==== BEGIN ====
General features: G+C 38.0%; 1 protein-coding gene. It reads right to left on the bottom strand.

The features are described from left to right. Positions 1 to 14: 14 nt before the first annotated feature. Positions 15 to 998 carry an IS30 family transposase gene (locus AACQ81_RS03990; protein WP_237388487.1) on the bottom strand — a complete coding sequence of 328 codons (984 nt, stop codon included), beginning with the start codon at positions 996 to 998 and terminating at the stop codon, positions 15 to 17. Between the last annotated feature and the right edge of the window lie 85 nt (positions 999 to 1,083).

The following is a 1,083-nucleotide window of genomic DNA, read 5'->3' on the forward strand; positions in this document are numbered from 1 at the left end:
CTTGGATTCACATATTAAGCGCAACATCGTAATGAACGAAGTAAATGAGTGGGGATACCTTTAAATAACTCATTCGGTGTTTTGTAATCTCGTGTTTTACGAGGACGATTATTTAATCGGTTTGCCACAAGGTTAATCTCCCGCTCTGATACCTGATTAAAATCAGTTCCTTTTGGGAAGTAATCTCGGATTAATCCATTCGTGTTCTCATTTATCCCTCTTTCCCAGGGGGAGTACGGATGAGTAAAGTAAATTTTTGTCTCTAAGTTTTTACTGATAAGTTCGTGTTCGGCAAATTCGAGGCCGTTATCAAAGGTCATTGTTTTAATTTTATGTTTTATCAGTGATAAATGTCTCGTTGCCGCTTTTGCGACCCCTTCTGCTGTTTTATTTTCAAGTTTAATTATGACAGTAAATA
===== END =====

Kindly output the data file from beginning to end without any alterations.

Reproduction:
General features: G+C 38.0%; 1 protein-coding gene. It reads right to left on the bottom strand.

The features are described from left to right. Positions 1 to 14: 14 nt before the first annotated feature. Positions 15 to 998 carry an IS30 family transposase gene (locus AACQ81_RS03990; protein WP_237388487.1) on the bottom strand — a complete coding sequence of 328 codons (984 nt, stop codon included), beginning with the start codon at positions 996 to 998 and terminating at the stop codon, positions 15 to 17. Between the last annotated feature and the right edge of the window lie 85 nt (positions 999 to 1,083).

The following is a 1,083-nucleotide window of genomic DNA, read 5'->3' on the forward strand; positions in this document are numbered from 1 at the left end:
CTTGGATTCACATATTAAGCGCAACATCGTAATGAACGAAGTAAATGAGTGGGGATACCTTTAAATAACTCATTCGGTGTTTTGTAATCTCGTGTTTTACGAGGACGATTATTTAATCGGTTTGCCACAAGGTTAATCTCCCGCTCTGATACCTGATTAAAATCAGTTCCTTTTGGGAAGTAATCTCGGATTAATCCATTCGTGTTCTCATTTATCCCTCTTTCCCAGGGGGAGTACGGATGAGTAAAGTAAATTTTTGTCTCTAAGTTTTTACTGATAAGTTCGTGTTCGGCAAATTCGAGGCCGTTATCAAAGGTCATTGTTTTAATTTTATGTTTTATCAGTGATAAATGTCTCGTTGCCGCTTTTGCGACCCCTTCTGCTGTTTTATTTTCAAGTTTAATTATGACAGTAAATA